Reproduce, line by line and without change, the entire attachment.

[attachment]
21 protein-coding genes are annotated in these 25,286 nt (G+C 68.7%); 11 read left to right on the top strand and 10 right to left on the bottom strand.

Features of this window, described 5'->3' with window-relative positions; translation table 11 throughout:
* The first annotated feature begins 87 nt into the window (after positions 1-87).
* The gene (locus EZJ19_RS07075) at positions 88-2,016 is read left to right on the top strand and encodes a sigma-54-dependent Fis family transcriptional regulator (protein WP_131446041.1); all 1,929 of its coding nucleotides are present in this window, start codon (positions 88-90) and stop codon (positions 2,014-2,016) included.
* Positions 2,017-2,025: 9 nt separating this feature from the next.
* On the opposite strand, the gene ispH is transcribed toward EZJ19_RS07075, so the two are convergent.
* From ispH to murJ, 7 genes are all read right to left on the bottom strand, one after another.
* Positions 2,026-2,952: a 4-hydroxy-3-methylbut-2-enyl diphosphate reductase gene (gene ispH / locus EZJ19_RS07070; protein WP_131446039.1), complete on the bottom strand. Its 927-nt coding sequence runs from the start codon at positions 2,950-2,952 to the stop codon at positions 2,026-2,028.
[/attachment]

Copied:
21 protein-coding genes are annotated in these 25,286 nt (G+C 68.7%); 11 read left to right on the top strand and 10 right to left on the bottom strand.

Features of this window, described 5'->3' with window-relative positions; translation table 11 throughout:
* The first annotated feature begins 87 nt into the window (after positions 1-87).
* The gene (locus EZJ19_RS07075) at positions 88-2,016 is read left to right on the top strand and encodes a sigma-54-dependent Fis family transcriptional regulator (protein WP_131446041.1); all 1,929 of its coding nucleotides are present in this window, start codon (positions 88-90) and stop codon (positions 2,014-2,016) included.
* Positions 2,017-2,025: 9 nt separating this feature from the next.
* On the opposite strand, the gene ispH is transcribed toward EZJ19_RS07075, so the two are convergent.
* From ispH to murJ, 7 genes are all read right to left on the bottom strand, one after another.
* Positions 2,026-2,952: a 4-hydroxy-3-methylbut-2-enyl diphosphate reductase gene (gene ispH / locus EZJ19_RS07070; protein WP_131446039.1), complete on the bottom strand. Its 927-nt coding sequence runs from the start codon at positions 2,950-2,952 to the stop codon at positions 2,026-2,028.